Darfur is a war, no humanitarian crisis

Sarah Kenyon Lischer:

Forced evacuations and mass rapes; brutal ethnic killings and rampaging militias; oil profits and arms sales. The deadly mix of politics, economics, and insecurity has displaced 1.6 million people and killed tens of thousands in the Darfur region of western Sudan since early 2003. The United Nations recently described Darfur as the “world’s worst humanitarian crisis.” This is not a humanitarian crisis. It is a war. Humanitarian assistance, in the absence of political and military engagement, can actually exacerbate the conflict.

The label “humanitarian crisis” absolves the rest of the world from taking political and military action in Darfur. By providing generous humanitarian assistance, governments and the UN claim to take meaningful action. But genocide cannot be resolved by donating blankets and food to the potential victims. A purely humanitarian approach can worsen the war in three ways. First, it obscures the political and strategic importance of refugee populations as potentially destabilising forces. Second, a humanitarian response empowers militants and fuels a war economy. And last, by dispatching aid workers rather than soldiers and politicians, governments increase the security threats faced by charitable organisations.

The crisis has now spread outside Sudan’s borders and threatens to ignite a regional conflict. An estimated 200,000 Sudanese refugees have escaped from Darfur across the border into Chad. Policymakers and aid organisations lament the miserable situation of these refugees. In addition to the human misery they embody, the refugees also have the potential to spread the conflict further. Refugees present a political obstacle to the Sudanese government and a political opportunity to the rebel forces. The mere presence of the refugees represents a potent indictment of the Sudanese regime. In response to the perceived threat, Sudanese forces have raided the refugee camps and nearby Chadian villages. If sufficiently provoked by cross-border attacks, Chad could enter the conflict.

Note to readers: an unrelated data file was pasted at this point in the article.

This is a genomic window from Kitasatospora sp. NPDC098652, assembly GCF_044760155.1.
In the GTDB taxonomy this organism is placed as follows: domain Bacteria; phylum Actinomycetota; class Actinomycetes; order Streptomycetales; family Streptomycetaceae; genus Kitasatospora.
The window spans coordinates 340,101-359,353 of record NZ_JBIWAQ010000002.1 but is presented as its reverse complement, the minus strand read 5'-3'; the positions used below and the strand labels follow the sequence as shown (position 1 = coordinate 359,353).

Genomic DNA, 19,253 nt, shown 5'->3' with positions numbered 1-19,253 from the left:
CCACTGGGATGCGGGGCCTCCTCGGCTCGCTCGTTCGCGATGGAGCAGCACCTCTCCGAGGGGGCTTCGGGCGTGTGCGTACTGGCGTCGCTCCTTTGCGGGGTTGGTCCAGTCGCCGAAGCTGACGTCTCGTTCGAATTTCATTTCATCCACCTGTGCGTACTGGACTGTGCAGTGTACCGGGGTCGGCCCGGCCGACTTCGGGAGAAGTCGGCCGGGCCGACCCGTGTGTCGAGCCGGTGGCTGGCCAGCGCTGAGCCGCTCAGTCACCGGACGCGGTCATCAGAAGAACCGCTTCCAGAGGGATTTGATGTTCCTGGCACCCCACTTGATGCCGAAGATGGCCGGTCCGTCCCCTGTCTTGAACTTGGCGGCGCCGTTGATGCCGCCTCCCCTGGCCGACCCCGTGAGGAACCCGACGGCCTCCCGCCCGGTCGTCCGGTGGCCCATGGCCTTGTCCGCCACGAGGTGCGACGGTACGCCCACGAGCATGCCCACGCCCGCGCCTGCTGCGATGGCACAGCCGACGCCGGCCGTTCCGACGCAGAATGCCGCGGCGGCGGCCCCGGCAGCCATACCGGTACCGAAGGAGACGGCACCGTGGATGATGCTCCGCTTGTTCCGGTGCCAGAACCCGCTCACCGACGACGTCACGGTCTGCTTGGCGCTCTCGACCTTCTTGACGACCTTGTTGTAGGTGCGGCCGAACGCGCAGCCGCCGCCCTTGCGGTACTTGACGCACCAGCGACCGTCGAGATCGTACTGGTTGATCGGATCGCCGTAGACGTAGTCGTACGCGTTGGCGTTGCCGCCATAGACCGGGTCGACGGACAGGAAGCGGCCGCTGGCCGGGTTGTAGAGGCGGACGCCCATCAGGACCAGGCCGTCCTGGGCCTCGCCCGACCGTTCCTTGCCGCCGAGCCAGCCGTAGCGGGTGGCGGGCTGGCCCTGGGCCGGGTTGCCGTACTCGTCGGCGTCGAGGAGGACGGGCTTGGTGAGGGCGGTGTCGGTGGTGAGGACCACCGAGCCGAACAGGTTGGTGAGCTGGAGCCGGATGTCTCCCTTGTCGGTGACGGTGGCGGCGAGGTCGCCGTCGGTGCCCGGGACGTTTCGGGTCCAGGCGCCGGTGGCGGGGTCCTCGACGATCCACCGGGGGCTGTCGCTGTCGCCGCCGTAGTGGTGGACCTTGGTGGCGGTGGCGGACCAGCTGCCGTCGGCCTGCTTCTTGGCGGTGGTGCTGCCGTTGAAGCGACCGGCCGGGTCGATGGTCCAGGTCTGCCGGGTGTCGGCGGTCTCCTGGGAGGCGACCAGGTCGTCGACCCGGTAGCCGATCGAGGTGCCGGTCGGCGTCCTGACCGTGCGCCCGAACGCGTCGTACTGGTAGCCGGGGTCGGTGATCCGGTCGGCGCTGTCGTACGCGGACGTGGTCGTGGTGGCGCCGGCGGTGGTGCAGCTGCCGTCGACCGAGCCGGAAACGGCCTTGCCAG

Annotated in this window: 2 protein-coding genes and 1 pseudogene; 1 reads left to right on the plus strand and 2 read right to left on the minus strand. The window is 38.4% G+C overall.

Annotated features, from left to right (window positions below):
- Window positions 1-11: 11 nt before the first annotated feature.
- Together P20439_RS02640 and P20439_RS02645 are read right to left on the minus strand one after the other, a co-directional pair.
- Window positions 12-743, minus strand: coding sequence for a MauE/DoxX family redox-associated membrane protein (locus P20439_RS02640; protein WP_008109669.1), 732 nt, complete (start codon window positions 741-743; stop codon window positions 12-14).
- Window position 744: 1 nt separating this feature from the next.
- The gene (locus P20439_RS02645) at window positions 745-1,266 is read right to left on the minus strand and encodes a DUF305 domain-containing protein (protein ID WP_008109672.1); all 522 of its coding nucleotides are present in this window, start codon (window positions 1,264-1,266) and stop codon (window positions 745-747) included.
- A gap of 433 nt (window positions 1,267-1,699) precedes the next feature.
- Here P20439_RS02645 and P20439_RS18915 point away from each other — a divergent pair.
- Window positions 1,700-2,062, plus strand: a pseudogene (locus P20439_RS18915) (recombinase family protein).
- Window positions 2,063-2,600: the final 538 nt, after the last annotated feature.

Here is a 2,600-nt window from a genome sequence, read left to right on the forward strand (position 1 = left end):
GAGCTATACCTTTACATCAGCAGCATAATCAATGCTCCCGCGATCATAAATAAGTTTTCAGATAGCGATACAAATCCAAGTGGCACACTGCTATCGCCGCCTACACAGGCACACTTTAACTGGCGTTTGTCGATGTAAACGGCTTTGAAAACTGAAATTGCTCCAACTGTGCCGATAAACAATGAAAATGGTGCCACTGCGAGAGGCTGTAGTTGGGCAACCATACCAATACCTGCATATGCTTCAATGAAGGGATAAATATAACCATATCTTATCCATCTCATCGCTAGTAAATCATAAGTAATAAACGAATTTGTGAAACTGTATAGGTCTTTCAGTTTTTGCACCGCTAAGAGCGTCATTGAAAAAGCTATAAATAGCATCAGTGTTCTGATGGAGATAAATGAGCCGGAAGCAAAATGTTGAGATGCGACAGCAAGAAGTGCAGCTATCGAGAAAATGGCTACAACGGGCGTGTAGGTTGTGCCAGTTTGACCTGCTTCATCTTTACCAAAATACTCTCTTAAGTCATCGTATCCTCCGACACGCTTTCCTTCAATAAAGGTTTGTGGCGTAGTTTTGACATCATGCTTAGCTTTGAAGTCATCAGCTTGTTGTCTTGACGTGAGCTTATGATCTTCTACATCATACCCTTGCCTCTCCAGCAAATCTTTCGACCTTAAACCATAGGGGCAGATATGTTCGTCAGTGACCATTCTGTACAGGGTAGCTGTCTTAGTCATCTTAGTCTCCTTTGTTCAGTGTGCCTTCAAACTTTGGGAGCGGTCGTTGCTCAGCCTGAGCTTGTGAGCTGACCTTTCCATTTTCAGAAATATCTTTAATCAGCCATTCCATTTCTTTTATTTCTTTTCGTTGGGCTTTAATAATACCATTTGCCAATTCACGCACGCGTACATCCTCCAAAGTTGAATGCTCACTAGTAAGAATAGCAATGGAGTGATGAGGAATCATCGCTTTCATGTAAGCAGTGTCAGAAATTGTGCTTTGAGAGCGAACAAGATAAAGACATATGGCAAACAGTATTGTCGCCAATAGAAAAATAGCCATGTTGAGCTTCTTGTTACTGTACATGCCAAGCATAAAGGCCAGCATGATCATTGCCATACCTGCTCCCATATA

The UN has broadcast appeals for increased funding for basic necessities. It should also appeal for improved border security to prevent the spread of war. Humanitarian assistance empowers the combatants when they control aid distribution. The combatants have used humanitarian assistance as a bargaining chip. The Sudanese Army and police have repeatedly raided camps for internally displaced civilians, brutally dispersing the residents. This prevents aid organisations from providing assistance and from documenting human rights abuses committed during the raids. Rebel groups in Darfur also prevent humanitarian organisations from accessing desperate civilians. Cease-fire violations have made much of the Darfur region unsafe for aid deliveries. As security conditions worsen, more and more aid agencies have withdrawn from the war zone.

Despite their official neutrality in the conflict, it is the humanitarian groups that are pressing for greater political and military action. Oxfam condemned recent Security Council resolutions as tepid responses. In retaliation, Khartoum expelled Oxfam’s country director. InterAction, the American NGO clearinghouse, implored President Bush to provide funding and support for the African Union mission. The only point that all parties agree on is that civilians

are suffering in Darfur. Therefore, as a compromise measure, the international community has deployed humanitarian organisations to fill the political and military policy vacuum. Unfortunately, treating the war purely as a humanitarian disaster only fuels the conflict. — The Christian Science Monitor